|Publication number||US5570416 A|
|Application number||US 08/298,377|
|Publication date||Oct 29, 1996|
|Filing date||Aug 30, 1994|
|Priority date||Aug 30, 1994|
|Also published as||WO1996007266A1|
|Publication number||08298377, 298377, US 5570416 A, US 5570416A, US-A-5570416, US5570416 A, US5570416A|
|Inventors||Jeffrey R. Kroll|
|Original Assignee||Comtel Debit Card Limited, L.L.C.|
|Export Citation||BiBTeX, EndNote, RefMan|
|Patent Citations (3), Referenced by (22), Classifications (15), Legal Events (5)|
|External Links: USPTO, USPTO Assignment, Espacenet|
This invention relates to public access telephones, and has special application to so called "calling centers", by providing an automated prepayment system for continuous modular telephone usage.
A "calling center" is a facility having between 1 and 24 telephones, and constructed for the purpose of providing an area for the general public to make domestic and international telephone calls. The calls are typically paid for in cash or credit card, and in some cases, a calling or debit card may be used. Additional services may include copying, faxing, mail services, money transfer and more. The environment is manned, secured, and provides privacy for the telephone calls. Calling centers often appeal the to lower-income, immigrant or transient person who has not yet, or is unable to establish his or her own credit or his or her own home phone.
A typical method for the operation of calling centers is as follows: A person enters an arcade and tells a cashier he or she would like to make a call. The cashier assigns the caller to one of several booths containing a telephone by writing a booth number on paper. The caller then goes to the booth and makes one or more calls through a normal touch tone telephone set. At the end of each call, a record is printed at the cashier's desk which indicates the phone/booth making the call, the number called, and the length of the call. When the caller has finished, he or she returns to the cashier's desk to pay for the calls made from his or her assigned booth. The cashier then totals the records of calls made from that booth by manually pricing the calls based on destination and time. The cashier requests payment and the transaction is complete.
There are many problems inherent in operating a public calling center in this fashion. For instance, all the touch tone telephones are live and there are limited mechanisms to ensure that a caller uses the booth to which he or she was assigned. The pricing process of calls made for calculation of amount due is manual and subject to error. Additionally, calls are not billed to the caller until the end of the transaction, sometimes resulting in calls being made which are never paid for. Due to the manual process of recording transactions, bookkeeping and accounting for the operation of the calling center is tedious and inaccurate.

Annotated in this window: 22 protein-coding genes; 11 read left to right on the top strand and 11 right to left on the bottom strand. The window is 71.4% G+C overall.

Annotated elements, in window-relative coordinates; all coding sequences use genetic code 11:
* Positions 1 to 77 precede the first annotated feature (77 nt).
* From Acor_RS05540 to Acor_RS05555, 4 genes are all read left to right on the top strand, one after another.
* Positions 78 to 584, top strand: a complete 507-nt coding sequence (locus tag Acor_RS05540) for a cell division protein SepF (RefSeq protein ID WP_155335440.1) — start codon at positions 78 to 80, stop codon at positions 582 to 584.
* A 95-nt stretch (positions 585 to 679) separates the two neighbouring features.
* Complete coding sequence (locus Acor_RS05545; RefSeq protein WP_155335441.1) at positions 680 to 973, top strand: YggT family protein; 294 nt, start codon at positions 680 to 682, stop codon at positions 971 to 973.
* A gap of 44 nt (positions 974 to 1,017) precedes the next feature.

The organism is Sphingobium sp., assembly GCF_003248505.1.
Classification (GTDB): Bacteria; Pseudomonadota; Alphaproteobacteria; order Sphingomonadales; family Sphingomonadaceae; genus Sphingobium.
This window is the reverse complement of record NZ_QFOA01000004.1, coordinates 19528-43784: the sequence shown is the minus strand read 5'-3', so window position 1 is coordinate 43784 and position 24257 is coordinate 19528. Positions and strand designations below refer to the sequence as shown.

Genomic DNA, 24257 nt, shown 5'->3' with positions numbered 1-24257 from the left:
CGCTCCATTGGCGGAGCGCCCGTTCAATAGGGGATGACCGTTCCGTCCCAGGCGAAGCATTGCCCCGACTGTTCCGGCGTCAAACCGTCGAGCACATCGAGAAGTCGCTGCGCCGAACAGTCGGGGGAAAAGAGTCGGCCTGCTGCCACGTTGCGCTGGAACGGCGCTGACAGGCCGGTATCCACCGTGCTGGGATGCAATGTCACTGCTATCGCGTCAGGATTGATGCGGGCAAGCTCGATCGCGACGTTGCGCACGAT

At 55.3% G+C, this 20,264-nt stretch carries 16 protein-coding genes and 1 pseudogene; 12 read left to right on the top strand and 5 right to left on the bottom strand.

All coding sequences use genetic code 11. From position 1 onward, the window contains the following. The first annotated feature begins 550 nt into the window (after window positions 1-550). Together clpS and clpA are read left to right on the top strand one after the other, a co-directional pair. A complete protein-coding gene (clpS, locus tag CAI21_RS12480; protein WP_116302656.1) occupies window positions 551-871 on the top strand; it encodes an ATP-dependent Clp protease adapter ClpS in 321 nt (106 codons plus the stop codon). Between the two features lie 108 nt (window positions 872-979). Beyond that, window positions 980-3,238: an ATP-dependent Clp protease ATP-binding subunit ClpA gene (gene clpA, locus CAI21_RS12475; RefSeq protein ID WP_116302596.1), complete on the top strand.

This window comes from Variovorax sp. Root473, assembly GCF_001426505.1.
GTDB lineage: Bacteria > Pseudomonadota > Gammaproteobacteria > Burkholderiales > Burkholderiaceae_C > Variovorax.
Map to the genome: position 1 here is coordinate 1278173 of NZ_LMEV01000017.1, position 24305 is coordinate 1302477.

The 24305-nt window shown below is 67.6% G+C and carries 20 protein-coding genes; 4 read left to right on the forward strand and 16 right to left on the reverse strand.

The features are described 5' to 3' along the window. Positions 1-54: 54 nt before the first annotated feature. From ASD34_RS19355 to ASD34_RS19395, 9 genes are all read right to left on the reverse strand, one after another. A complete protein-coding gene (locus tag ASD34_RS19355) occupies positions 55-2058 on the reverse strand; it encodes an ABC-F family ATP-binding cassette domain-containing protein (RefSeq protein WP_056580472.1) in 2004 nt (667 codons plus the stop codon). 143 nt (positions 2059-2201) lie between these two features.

Another problem often encountered in operating a calling center occurs when a call is made but not completed, yet the phone rings beyond a designated grace period time. The typical calling center incorporates a PBX/Channel Bank solution for connecting the calls dialed to T-1 lines. A PBX, however, can not tell whether or not a call which it has connected to the telephone network has been answered. Thus, if a call record is produced by a PBX, the PBX assumes that a call was made for the duration of the call record. In a typical calling center, "grace periods" are used to calculate billing. A grace period is set in the PBX which is normally one minute long. Records produced that are less than one minute are thrown away while those longer than one minute are billed, regardless of completion. The result is inaccurate billing where completed calls may escape being charged, while incomplete calls might be billed merely because the caller allowed the phone to ring beyond the grace period.
The cost of operating a calling center with a current system is very high. Equipment required for a conventional system includes a small PBX or key system, a Channel Bank to connect the signals to an outgoing T-1 line, a call accounting or SMDR system to record the calls, a printer for the display of call records to the cashier, and the actual touch tone phones.
Although there are in existance systems which manage the operation of public modular telephones and systems which centralize or enhance the means of making payment for the service, none of these solve the unique problems presented by the operation of a public calling center.
For example, U.S. Pat. No. 5,138,648 of Palomeque et al. discloses a system for the management of public modular telephones with means for making payment by using one of several types of cards such as credit, prepayment, and telephone subscriber or multiservice cards. The system disclosed contains a center for validation and billing of credit cards and telephone subscriber cards which validates, on a national scale, credit cards, telephone subscriber cards, customer black and grey lists, and receives system information and generates billing reports.
U.S. Pat. No. 5,233,647 of Palomeque et al. discloses a system for the operation of public modular telephones. This system provides a means to centralize alarm reports, supervises and controls validation units, adapting units and modular phones, and generates failure and service reports. The operating and management software include a number of maintenance functions including situation reports, traffic statistics, failure and repair control.